We see, then, the determined desire to obtain the required information about a route to India obtained from the study of the very charts which the Portuguese made after some of their voyages, and by sending Englishmen out in their ships sufficiently expert in cosmography to learn all that could be known. It must not be forgotten, at the same time, that there were also land-travellers who journeyed to India and brought back alluring accounts of India. C?sar Frederick reenex cps , for instance, a Venetian merchant, set forth in the year 1563 with some merchandise bound for the East. From Venice he sailed in a vessel as far as Cyprus: from there he took passage in a smaller craft and landed in Syria, and then journeying to Aleppo got in touch with some Armenian and Moorish merchants whom he accompanied to Ormuz (on the Persian Gulf), where he found that the Portuguese had already established a factory and strengthened it, as the English East India Company’s servants were afterwards wont, with a fort. From Ormuz he went on to Goa and21 other places in India. Already, he pointed out, the Portuguese had a fleet or “Armada” of warships to guard their merchant craft in these parts from attack by pirates. Proceeding thence to Cochin, at the south-west of India, he found that the natives called all Christians coming from the West Portuguese, whether they were Italians, Frenchmen or whatever else: so powerful a hold had the first settlers from the Iberian Peninsula gained on the Indians. We need not follow this traveller on his way to Sumatra, to the Ganges and elsewhere, but it is enough to state that the accounts which he gave to his fellow-Europeans naturally whetted still more the appetites of the merchant traders anxious to get in touch with India by sea. He told them how rich the East was in pepper and ginger, nutmegs and sandalwood, aloes, pearls, rubies, sapphires, diamonds. It was a magnificent opportunity for an honest merchant to find wealth. “Now to finish that which I have begunne to write, I say that those parts of the Indies are very good, because that a man that hath little shall make a very great deale thereof: alwayes they must governe themselves that they be taken for honest men resorts world jobs .”

When Magellan set forth from Seville to find a new route to India he had gone via the straits which now bear his name, and then striking north-west across the wide Pacific had arrived at the Philippine Islands, where he was killed. But his ships proceeded thence to the Moluccas, and one of his little squadron of five actually arrived back at Seville, having thus encircled the globe. Englishmen, however, were so determined that there was a nearer route than this that, in the year 1582, the Indian frenzy which enthralled our countrymen culminated22 in the voyage of Edward Fenton that set forth bound for Asia. This expedition consisted of four ships. It was customary in those days to speak of the Commodore or Admiral of the expedition as the “Generall,” thus indicating, by the way, that not yet had the English navy got away from the influence of the land army. The flagship was spoken of as the “Admirall.” These four ships, then, consisted, firstly, of the Leicester, the “Admirall” of the squadron. She was a vessel of 400 tons, her “generall” being Captain Edward Fenton, with William Hawkins (the younger) as “Lieutenant General,” or second in command of the expedition, the master of the ship being Christopher Hall. The second ship was the Edward Bonaventure, a well-known sixteenth-century craft of 300 tons, which was commanded by Captain Luke Ward, and the master was Thomas Perrie. The third ship was the Francis, a little craft of only 40 tons, whose captain was John Drake and her master was William Markham. The fourth was the Elizabeth, of 50 tons; captain, Thomas Skevington, and master, Ralph Crane .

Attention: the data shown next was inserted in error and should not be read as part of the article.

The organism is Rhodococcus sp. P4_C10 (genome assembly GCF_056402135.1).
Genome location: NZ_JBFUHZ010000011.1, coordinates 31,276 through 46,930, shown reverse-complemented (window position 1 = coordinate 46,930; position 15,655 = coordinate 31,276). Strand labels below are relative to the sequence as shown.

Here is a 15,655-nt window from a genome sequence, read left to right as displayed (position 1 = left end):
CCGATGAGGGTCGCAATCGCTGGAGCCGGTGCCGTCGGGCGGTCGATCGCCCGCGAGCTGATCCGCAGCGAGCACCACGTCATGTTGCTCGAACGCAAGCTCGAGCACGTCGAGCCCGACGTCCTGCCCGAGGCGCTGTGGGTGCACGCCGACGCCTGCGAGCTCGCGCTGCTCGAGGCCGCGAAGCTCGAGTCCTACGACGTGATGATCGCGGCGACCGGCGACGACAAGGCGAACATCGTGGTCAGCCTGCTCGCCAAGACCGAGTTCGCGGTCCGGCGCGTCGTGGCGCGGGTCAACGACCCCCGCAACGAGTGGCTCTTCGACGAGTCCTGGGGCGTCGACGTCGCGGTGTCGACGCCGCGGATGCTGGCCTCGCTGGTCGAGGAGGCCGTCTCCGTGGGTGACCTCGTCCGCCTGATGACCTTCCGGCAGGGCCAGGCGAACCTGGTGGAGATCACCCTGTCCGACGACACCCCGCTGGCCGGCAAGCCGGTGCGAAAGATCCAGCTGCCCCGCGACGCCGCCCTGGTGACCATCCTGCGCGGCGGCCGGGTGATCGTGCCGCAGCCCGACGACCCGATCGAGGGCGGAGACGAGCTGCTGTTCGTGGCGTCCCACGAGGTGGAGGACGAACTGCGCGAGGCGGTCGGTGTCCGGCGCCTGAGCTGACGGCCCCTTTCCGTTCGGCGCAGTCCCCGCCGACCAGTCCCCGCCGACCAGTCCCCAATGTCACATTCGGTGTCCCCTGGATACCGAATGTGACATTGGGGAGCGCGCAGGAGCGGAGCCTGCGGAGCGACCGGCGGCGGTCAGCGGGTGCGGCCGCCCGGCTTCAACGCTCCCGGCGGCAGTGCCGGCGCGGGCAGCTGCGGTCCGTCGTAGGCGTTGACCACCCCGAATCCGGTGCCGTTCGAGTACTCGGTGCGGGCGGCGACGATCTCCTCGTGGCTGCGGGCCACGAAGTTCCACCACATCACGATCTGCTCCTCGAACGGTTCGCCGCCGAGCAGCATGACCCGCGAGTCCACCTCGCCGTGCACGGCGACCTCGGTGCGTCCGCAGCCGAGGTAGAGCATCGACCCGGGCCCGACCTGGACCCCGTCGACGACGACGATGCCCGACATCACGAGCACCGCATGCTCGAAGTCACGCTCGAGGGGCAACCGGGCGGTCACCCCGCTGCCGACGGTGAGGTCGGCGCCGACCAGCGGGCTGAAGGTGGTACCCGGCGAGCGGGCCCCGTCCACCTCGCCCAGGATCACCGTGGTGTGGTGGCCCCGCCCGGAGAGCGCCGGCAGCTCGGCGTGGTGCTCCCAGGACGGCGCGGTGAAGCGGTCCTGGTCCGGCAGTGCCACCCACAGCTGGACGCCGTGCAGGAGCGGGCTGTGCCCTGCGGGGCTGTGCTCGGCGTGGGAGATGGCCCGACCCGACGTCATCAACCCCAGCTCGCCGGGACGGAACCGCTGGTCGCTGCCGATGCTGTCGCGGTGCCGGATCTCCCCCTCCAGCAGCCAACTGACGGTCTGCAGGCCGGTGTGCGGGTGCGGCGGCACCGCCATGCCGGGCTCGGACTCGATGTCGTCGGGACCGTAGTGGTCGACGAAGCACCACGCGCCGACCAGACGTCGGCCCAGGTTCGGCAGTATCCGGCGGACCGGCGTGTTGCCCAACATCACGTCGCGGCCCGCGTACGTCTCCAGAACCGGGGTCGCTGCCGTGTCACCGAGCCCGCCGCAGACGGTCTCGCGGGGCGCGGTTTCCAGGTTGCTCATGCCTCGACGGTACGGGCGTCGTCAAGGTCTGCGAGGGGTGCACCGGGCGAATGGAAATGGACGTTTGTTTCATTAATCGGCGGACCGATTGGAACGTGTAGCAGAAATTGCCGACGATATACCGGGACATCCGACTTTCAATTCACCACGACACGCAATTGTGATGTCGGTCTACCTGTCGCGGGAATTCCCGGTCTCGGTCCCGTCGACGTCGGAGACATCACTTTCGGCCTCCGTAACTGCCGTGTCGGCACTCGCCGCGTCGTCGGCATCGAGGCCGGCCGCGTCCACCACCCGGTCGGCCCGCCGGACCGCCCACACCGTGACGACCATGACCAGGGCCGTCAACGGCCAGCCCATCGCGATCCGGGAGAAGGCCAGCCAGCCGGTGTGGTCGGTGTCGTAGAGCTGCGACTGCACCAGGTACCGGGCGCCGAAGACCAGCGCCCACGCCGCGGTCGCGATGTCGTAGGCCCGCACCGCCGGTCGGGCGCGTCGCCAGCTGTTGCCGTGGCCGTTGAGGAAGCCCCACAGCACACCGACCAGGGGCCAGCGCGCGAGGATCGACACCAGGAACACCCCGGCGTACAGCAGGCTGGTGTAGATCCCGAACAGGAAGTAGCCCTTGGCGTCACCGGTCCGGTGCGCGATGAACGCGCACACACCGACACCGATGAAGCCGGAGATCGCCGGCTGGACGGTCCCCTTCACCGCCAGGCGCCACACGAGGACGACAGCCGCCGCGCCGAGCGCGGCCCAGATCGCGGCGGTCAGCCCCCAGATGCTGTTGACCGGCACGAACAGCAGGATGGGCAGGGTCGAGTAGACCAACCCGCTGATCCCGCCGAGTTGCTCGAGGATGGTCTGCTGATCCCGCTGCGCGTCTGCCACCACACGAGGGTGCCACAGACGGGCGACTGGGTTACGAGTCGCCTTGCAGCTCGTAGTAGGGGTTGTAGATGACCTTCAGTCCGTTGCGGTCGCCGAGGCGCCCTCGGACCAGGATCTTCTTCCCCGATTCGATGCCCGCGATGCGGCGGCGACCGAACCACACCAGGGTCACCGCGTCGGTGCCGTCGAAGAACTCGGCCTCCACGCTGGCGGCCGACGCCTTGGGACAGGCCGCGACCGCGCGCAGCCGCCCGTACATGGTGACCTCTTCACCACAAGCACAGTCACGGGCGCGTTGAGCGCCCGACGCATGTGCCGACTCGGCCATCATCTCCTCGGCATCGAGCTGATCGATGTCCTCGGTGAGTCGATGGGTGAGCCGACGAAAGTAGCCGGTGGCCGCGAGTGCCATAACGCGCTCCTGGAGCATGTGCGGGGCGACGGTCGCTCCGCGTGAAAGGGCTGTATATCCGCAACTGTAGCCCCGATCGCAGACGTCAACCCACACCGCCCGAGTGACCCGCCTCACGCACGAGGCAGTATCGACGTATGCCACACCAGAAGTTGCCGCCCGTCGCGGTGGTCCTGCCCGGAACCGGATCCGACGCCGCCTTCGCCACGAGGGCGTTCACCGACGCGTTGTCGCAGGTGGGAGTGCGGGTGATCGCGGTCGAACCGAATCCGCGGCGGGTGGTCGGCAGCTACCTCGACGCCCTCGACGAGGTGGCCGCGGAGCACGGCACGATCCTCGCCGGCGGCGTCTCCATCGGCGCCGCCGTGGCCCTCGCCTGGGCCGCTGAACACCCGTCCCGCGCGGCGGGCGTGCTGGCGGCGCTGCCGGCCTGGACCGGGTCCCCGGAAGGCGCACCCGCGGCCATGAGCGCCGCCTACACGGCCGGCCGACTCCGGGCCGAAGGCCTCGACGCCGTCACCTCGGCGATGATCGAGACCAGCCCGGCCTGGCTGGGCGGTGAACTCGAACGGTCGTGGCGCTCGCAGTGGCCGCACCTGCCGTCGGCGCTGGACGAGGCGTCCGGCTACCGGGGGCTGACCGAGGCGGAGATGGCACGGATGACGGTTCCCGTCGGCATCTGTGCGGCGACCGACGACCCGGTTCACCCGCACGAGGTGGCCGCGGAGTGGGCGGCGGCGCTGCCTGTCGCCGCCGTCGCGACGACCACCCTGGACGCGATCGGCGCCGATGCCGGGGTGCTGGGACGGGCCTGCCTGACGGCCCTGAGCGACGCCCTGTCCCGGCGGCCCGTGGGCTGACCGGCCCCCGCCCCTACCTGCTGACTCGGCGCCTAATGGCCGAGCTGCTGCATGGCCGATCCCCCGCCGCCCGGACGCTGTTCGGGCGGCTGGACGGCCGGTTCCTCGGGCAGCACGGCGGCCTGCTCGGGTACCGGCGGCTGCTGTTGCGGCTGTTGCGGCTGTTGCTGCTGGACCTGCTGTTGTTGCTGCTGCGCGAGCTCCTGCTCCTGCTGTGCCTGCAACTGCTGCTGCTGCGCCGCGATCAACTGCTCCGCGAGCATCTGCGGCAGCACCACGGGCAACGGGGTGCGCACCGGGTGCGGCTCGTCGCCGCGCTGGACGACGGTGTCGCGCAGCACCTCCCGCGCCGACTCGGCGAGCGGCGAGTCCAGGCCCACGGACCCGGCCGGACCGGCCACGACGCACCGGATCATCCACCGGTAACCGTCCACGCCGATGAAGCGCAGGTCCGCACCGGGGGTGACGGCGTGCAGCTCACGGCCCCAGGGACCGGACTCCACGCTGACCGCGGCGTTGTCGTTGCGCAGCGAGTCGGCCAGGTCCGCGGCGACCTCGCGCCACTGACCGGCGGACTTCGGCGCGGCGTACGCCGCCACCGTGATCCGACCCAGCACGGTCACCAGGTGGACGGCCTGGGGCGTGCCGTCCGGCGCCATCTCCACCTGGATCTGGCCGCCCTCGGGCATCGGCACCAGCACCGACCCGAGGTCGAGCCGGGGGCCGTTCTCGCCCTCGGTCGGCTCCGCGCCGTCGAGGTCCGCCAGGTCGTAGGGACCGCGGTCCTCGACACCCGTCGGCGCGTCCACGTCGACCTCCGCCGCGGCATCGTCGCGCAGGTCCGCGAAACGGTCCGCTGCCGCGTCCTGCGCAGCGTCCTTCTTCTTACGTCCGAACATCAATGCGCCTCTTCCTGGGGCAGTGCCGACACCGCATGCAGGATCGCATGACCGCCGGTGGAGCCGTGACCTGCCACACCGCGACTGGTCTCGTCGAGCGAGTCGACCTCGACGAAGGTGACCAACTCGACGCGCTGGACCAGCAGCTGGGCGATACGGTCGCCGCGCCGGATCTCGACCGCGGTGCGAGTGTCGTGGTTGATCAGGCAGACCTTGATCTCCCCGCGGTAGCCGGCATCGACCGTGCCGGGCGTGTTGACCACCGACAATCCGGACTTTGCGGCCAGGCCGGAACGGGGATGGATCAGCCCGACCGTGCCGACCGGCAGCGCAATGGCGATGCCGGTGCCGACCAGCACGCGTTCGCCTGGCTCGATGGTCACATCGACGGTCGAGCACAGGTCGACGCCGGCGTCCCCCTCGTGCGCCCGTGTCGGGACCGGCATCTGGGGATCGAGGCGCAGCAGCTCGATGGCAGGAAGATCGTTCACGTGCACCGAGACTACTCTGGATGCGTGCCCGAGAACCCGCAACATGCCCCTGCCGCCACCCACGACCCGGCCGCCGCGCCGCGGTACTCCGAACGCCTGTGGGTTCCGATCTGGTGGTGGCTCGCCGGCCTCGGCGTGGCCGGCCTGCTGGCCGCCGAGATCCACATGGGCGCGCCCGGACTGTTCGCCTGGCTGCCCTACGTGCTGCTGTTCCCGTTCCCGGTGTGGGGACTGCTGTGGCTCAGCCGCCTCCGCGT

Before we proceed any further it may be as well to explain a point that might otherwise cause confusion. In the ships of that time the captain was in supreme command, but he was not necessarily a seaman or navigator. He was the leader of the ship or expedition, but he was not a specialist in the arts of the sea. As we know from Monson, Elizabethan captains “were gentlemen of worth and means, maintaining there diet at their own charge.” “The Captaines charge,” says the famous Elizabethan Captain John Smith, the first president of Virginia, “is to commaund all, and tell the Maister to what port23 he will go, or to what height” (i.e. latitude). In a fight he is “to giue direction for the managing thereof, and the Maister is to see to the cunning [of] the ship, and trimming the sailes.” The master is also, with his mate, “to direct the course, commaund all the saylors, for steering, trimming, and sayling the ship”: and the pilot is he who, “when they make land, doth take the charge of the ship till he bring her to harbour.” And, finally, not to weary the reader too much, there is just one other word which is often used in these expeditions that we may explain. The “cape-merchant” was the man who had shipped on board to look after the cargo of merchandise carried in the hold.